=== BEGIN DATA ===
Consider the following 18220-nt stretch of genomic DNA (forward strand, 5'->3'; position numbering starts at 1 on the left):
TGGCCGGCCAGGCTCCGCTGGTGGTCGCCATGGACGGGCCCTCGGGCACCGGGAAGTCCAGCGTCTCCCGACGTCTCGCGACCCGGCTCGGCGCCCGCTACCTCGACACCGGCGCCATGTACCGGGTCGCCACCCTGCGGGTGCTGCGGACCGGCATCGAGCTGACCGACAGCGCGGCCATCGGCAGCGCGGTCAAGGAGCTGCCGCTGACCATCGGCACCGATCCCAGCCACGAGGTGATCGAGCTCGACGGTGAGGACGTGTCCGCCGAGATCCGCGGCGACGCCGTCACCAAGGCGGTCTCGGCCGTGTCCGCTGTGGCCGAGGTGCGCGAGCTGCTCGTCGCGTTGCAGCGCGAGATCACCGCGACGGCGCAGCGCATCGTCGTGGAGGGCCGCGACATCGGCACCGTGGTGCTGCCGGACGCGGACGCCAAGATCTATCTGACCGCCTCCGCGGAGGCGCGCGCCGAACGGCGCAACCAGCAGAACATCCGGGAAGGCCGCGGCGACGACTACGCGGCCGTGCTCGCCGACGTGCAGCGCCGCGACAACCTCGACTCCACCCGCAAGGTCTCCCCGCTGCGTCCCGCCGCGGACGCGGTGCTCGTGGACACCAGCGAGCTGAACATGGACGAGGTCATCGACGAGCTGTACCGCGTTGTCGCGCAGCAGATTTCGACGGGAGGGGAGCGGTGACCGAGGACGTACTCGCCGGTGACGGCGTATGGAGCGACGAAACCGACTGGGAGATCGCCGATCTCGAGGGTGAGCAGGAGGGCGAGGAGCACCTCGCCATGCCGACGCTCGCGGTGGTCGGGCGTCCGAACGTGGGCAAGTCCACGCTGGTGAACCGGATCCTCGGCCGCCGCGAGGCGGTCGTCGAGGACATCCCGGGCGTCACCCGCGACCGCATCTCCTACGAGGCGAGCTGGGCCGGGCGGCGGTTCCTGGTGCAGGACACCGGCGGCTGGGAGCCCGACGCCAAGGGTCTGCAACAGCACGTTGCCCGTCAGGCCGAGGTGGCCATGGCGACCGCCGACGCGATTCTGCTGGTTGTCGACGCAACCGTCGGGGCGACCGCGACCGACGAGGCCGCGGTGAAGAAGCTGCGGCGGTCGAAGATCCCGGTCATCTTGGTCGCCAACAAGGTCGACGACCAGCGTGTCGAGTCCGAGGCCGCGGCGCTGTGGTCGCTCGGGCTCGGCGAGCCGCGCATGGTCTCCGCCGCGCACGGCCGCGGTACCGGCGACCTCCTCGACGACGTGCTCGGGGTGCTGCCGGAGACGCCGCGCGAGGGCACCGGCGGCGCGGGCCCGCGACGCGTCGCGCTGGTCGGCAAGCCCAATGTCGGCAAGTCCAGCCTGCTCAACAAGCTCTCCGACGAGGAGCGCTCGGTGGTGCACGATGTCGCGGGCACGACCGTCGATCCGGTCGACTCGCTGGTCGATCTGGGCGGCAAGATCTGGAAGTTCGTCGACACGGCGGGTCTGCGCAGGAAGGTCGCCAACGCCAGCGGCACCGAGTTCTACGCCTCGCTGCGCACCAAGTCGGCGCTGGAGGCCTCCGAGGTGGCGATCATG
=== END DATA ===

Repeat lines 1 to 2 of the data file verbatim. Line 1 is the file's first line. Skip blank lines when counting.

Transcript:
Consider the following 18220-nt stretch of genomic DNA (forward strand, 5'->3'; position numbering starts at 1 on the left):
TGGCCGGCCAGGCTCCGCTGGTGGTCGCCATGGACGGGCCCTCGGGCACCGGGAAGTCCAGCGTCTCCCGACGTCTCGCGACCCGGCTCGGCGCCCGCTACCTCGACACCGGCGCCATGTACCGGGTCGCCACCCTGCGGGTGCTGCGGACCGGCATCGAGCTGACCGACAGCGCGGCCATCGGCAGCGCGGTCAAGGAGCTGCCGCTGACCATCGGCACCGATCCCAGCCACGAGGTGATCGAGCTCGACGGTGAGGACGTGTCCGCCGAGATCCGCGGCGACGCCGTCACCAAGGCGGTCTCGGCCGTGTCCGCTGTGGCCGAGGTGCGCGAGCTGCTCGTCGCGTTGCAGCGCGAGATCACCGCGACGGCGCAGCGCATCGTCGTGGAGGGCCGCGACATCGGCACCGTGGTGCTGCCGGACGCGGACGCCAAGATCTATCTGACCGCCTCCGCGGAGGCGCGCGCCGAACGGCGCAACCAGCAGAACATCCGGGAAGGCCGCGGCGACGACTACGCGGCCGTGCTCGCCGACGTGCAGCGCCGCGACAACCTCGACTCCACCCGCAAGGTCTCCCCGCTGCGTCCCGCCGCGGACGCGGTGCTCGTGGACACCAGCGAGCTGAACATGGACGAGGTCATCGACGAGCTGTACCGCGTTGTCGCGCAGCAGATTTCGACGGGAGGGGAGCGGTGACCGAGGACGTACTCGCCGGTGACGGCGTATGGAGCGACGAAACCGACTGGGAGATCGCCGATCTCGAGGGTGAGCAGGAGGGCGAGGAGCACCTCGCCATGCCGACGCTCGCGGTGGTCGGGCGTCCGAACGTGGGCAAGTCCACGCTGGTGAACCGGATCCTCGGCCGCCGCGAGGCGGTCGTCGAGGACATCCCGGGCGTCACCCGCGACCGCATCTCCTACGAGGCGAGCTGGGCCGGGCGGCGGTTCCTGGTGCAGGACACCGGCGGCTGGGAGCCCGACGCCAAGGGTCTGCAACAGCACGTTGCCCGTCAGGCCGAGGTGGCCATGGCGACCGCCGACGCGATTCTGCTGGTTGTCGACGCAACCGTCGGGGCGACCGCGACCGACGAGGCCGCGGTGAAGAAGCTGCGGCGGTCGAAGATCCCGGTCATCTTGGTCGCCAACAAGGTCGACGACCAGCGTGTCGAGTCCGAGGCCGCGGCGCTGTGGTCGCTCGGGCTCGGCGAGCCGCGCATGGTCTCCGCCGCGCACGGCCGCGGTACCGGCGACCTCCTCGACGACGTGCTCGGGGTGCTGCCGGAGACGCCGCGCGAGGGCACCGGCGGCGCGGGCCCGCGACGCGTCGCGCTGGTCGGCAAGCCCAATGTCGGCAAGTCCAGCCTGCTCAACAAGCTCTCCGACGAGGAGCGCTCGGTGGTGCACGATGTCGCGGGCACGACCGTCGATCCGGTCGACTCGCTGGTCGATCTGGGCGGCAAGATCTGGAAGTTCGTCGACACGGCGGGTCTGCGCAGGAAGGTCGCCAACGCCAGCGGCACCGAGTTCTACGCCTCGCTGCGCACCAAGTCGGCGCTGGAGGCCTCCGAGGTGGCGATCATG